• Adopt an appropriate marijuana usage policy to prevent job impairment issues and provide employees with proper support. Your policy should:
    • Establish a zero-tolerance approach for safety-sensitive positions.
    • Outline marijuana workplace usage reporting procedures.
    • Define acceptable legal marijuana use (e.g., outside of work hours).
  • Train managers to detect and respond to potential marijuana-related workplace impairments. 
  • Provide workers with access to an effective employee assistance program (EAP) to aid those with marijuana-related drug abuse challenges.
  • Partner with legal counsel to:
    • Verify your workers’ compensation program complies with all federal and state-specific legislation as it pertains to employees’ marijuana usage.
    • Certify your outfit. is compliant regarding workplace-injury employee benefits when workers test positive for marijuana.
    • Verify your business is observing all laws of workers’ compensation reimbursement for medical marijuana treatment.
    • Determine whether workplace marijuana drug tests and/or basing employment decisions on an employee’s marijuana usage are compliant with any applicable federal and state-specific legislation. 
  • Update drug testing protocols and related employment practices when necessary. 
  • Inform employees promptly when marijuana-related workplace drug policies, procedures and program offerings change.
  • Verify compliance with testing policies if your company operates in multiple states. 
  • Educate employees about the outfitter’s marijuana-use policy and the repercussions for failed tests, including random, post-accident or reasonable suspicion tests.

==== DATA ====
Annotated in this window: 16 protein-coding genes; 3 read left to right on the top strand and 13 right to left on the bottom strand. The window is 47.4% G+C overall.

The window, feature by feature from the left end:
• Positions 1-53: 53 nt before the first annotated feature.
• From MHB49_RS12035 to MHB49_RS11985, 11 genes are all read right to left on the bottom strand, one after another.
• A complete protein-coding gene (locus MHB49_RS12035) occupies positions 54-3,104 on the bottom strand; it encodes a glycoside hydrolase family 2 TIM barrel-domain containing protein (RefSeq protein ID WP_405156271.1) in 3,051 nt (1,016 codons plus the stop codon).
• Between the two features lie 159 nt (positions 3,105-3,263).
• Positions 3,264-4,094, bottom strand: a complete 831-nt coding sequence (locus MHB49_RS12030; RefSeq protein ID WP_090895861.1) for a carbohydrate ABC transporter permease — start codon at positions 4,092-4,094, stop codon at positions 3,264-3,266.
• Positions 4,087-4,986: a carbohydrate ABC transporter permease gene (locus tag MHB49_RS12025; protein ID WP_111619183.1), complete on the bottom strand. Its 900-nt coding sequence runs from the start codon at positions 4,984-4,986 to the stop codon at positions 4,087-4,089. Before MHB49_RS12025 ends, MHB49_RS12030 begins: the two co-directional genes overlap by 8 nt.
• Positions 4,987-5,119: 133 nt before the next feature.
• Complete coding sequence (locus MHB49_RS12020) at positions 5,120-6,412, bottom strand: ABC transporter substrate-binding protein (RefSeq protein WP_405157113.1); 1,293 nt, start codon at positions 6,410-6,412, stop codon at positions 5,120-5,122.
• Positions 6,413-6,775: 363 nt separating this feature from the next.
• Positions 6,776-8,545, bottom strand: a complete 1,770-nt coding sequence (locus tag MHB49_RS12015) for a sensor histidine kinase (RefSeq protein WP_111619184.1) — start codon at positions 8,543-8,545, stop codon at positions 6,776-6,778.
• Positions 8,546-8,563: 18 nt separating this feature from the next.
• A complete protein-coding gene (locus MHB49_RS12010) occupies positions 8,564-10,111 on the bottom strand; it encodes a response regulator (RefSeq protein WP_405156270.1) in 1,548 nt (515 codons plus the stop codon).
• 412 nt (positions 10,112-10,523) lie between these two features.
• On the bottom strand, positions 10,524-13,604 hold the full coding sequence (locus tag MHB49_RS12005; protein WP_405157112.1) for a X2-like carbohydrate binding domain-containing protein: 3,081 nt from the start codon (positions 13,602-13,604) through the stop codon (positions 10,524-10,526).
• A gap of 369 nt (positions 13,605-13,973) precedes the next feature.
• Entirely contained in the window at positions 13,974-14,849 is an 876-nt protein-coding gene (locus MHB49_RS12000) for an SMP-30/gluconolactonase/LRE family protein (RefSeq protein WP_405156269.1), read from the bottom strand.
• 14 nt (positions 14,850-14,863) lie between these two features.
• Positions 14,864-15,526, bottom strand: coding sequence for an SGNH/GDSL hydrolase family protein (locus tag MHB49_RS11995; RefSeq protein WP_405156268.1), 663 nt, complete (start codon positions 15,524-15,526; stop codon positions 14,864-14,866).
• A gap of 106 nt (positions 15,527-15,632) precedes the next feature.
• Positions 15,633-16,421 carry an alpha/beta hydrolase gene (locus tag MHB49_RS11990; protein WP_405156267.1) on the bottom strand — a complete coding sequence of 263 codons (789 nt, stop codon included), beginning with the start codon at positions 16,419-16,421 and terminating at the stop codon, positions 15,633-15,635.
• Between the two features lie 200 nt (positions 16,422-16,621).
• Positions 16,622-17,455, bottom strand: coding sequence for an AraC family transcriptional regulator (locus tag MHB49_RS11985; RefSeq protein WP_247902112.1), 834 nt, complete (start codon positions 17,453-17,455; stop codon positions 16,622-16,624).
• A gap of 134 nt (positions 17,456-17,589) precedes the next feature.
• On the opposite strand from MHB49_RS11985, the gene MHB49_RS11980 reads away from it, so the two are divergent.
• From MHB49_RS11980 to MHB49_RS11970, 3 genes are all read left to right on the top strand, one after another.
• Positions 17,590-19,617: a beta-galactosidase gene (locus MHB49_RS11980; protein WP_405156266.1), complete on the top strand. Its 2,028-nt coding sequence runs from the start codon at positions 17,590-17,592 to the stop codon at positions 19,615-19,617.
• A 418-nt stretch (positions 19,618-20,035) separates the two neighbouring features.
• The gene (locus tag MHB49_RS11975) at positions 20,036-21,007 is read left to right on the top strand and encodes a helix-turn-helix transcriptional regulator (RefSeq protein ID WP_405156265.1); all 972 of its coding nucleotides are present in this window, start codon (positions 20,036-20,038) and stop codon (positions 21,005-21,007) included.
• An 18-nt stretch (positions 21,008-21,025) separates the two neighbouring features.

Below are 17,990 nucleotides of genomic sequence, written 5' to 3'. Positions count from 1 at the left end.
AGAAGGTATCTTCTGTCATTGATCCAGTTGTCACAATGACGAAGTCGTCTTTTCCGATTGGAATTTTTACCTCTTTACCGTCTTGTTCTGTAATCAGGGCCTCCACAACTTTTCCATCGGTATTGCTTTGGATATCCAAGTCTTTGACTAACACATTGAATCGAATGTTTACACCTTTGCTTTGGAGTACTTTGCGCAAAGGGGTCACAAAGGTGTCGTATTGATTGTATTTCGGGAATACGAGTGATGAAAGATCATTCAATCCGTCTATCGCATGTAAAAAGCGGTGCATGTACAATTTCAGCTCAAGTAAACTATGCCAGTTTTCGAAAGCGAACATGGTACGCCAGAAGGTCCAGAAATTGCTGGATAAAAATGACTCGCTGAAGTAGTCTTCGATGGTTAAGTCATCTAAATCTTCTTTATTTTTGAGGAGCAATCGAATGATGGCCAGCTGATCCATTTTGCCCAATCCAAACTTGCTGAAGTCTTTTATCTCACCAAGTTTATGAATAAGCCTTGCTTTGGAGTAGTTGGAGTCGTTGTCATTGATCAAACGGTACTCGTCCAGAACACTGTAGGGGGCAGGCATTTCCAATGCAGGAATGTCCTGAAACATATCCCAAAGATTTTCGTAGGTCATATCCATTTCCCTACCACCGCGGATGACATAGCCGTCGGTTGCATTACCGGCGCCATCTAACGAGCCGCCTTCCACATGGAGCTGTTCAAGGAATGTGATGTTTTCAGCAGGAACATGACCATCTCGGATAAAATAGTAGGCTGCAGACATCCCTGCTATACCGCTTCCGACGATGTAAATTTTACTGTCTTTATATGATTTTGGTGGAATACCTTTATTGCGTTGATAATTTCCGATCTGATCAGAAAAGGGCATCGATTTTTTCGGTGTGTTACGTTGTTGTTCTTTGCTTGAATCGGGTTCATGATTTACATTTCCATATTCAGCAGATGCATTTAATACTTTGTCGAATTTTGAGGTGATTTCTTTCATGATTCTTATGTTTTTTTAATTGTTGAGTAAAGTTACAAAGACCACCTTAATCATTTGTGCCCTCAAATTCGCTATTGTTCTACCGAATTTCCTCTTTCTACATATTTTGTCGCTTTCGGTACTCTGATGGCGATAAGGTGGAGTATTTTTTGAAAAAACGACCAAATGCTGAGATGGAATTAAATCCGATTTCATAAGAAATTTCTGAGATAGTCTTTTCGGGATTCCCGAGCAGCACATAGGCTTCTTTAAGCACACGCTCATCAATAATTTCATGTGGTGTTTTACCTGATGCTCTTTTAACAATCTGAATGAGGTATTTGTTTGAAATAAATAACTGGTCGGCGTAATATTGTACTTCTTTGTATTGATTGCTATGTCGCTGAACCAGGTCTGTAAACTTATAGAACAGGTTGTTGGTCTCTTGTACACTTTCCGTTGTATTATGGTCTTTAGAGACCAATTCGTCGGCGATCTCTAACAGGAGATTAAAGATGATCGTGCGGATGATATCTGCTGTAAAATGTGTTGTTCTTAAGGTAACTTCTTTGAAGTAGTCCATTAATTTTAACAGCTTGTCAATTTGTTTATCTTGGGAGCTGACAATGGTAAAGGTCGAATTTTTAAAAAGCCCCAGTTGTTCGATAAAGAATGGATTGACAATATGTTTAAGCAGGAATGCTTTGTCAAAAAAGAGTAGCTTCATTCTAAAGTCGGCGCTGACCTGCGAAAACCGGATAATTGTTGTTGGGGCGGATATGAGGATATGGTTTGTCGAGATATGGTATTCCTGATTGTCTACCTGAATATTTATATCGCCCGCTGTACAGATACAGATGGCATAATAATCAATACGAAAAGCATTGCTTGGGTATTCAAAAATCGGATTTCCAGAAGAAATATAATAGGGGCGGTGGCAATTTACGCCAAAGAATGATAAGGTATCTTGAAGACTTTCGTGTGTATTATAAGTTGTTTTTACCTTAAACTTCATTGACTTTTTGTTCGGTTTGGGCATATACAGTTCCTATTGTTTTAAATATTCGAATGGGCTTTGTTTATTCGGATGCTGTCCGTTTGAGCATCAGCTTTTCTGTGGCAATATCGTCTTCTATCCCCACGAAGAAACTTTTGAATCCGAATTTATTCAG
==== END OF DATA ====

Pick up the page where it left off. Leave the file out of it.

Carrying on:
Less than half of businesses have a written cannabis policy. While the views regarding marijuana are more favorable than ever before, clear policies and education can help limit usage while on the clock. Create and review your drug policy with state regulations in mind to ensure that you are not violating any nondiscrimination laws. Some states prohibit employers from discriminating against employees who test positive for medical marijuana, provided the patient is not impaired at work. In general, though, employers may discipline employees according to established drug policies that prohibit workplace use of marijuana or impairment due to marijuana.

We’re Not Just Blowing Smoke About Our Coverage

Marijuana legalization is an active and rapidly evolving compliance landscape. Remaining compliant with medical marijuana laws can be frustrating as federal and state legislation often conflict. Without the proper knowledge and coverage, your outfitter could be at risk. If you have additional questions about medical marijuana risk or if your business is properly covered, connect with a  CBIZ Adventure Sport Insurance  team member today.

This blog may contain scenarios that are provided as examples only. Coverage is subject to the terms, conditions and exclusions of the policy issued. The information provided is general in nature and may be affected by changes in law or the interpretation of such laws. The reader is advised to contact a professional prior to taking any action based upon this information.